Harvey's eyes opened, looked into mine, and his voice murmured weakly: "My love!"
We stayed what was left of that night with the doctor. I explained our fantastic costumes by saying we'd been to a fancy dress party, up on the Island and had just returned to Harvey's house when it was struck by lightning.
By then of course the whole town knew of the fire.
"Likely the same bolt that struck your husband," the doctor said. "Never heard of a thunder storm before, this time of the year; strange unseasonable weather."
Only Harvey and I knew there had been no lightning when he had been smitten, only the burning force that had been in me.
The doctor and his wife fixed us up a with clothes and we left the next day for Locust Valley. I still wore the emerald necklace but the girdle reposed in Harvey's pocket. The other had gone with the God. As we crossed the bridge over Shinnecock Bay, Harvey pulled over to the rail, looked down at the water below, and took out the girdle. "Shall I?" he asked, holding it poised in the window.
I looked at its unearthly beauty and then nodded. A quick throw and it was gone—far below the swirling waters.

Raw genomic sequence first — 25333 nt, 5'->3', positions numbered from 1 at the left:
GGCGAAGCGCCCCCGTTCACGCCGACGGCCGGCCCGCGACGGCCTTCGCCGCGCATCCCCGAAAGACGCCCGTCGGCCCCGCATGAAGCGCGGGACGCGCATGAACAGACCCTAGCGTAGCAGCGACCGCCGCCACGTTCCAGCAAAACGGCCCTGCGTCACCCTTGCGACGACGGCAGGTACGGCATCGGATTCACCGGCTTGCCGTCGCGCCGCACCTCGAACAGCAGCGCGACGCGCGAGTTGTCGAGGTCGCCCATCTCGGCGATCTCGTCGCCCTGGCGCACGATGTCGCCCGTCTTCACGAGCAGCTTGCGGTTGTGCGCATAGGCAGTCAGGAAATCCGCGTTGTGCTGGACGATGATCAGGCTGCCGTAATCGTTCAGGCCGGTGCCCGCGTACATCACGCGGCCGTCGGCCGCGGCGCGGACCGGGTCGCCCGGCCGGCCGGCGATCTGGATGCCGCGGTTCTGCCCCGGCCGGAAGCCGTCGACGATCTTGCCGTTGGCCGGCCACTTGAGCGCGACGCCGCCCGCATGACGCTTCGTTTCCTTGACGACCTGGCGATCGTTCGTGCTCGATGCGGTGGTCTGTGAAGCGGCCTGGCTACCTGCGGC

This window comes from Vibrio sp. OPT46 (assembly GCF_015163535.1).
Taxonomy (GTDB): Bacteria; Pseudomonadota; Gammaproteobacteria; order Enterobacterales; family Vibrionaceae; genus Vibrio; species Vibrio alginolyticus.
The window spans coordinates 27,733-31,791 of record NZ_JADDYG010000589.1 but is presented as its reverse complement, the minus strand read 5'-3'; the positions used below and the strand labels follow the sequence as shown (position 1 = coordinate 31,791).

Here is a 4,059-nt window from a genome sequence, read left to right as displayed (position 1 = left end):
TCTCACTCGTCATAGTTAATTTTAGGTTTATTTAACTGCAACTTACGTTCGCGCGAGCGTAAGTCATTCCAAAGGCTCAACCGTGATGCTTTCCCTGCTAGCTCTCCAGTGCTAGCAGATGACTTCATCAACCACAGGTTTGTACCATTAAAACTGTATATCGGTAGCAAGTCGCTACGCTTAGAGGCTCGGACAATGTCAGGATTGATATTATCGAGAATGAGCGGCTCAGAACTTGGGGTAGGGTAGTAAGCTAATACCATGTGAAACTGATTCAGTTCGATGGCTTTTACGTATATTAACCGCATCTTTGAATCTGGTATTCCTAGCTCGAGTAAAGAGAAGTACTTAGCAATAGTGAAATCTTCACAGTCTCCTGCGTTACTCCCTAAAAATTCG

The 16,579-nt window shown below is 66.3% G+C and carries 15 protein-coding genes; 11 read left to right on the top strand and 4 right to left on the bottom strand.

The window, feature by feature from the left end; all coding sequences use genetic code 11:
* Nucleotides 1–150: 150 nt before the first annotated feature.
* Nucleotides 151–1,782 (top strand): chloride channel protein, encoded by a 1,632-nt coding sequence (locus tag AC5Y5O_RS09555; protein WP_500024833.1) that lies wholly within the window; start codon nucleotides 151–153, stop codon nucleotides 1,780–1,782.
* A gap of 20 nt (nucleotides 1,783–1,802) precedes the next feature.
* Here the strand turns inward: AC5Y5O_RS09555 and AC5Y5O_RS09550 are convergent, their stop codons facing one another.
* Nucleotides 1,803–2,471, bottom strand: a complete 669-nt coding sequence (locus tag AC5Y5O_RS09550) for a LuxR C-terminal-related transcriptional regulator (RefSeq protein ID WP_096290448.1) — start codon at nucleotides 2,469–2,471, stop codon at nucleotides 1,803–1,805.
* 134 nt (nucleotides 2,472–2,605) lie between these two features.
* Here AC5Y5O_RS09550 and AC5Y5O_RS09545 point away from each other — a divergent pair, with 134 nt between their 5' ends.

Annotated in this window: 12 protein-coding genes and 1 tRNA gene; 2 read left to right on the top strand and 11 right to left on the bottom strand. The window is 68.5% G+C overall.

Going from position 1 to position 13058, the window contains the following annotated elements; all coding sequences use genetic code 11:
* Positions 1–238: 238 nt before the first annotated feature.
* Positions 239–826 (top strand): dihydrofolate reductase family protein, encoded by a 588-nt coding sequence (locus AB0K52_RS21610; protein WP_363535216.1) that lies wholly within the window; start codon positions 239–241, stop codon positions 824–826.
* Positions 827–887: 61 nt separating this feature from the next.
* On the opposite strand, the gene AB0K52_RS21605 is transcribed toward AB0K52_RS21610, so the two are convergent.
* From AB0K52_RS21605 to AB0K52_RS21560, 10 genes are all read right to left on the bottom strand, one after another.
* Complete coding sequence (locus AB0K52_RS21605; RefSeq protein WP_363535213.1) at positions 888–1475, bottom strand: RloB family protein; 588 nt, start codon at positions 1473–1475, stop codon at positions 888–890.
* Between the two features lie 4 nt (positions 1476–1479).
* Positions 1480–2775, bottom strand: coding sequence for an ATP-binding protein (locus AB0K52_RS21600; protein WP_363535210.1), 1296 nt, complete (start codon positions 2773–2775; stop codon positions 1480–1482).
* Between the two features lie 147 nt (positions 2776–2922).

I took off the necklace, detached the hanging stone and then gave it to Harvey. "The one stone I will keep but the rest must go." While we held these things there was always danger. They were the last link with my Godhead, and we could not keep them for fear they might prove once more a pathway.
"It's gone!" Harvey said. There was no regret in his voice, though he had thrown away a fortune. I put my hand in his.
"Are you happy, Harvey?"
"Happier than I dreamed," Harvey smiled. "I have my Goddess and my love, and they are both one."
I looked at him and knew I had no regrets for my lost Godhead. I would never be a Goddess again, but I would live and die with the man I loved.
Harvey leaned over and our lips met. And that instant I knew that my life really began.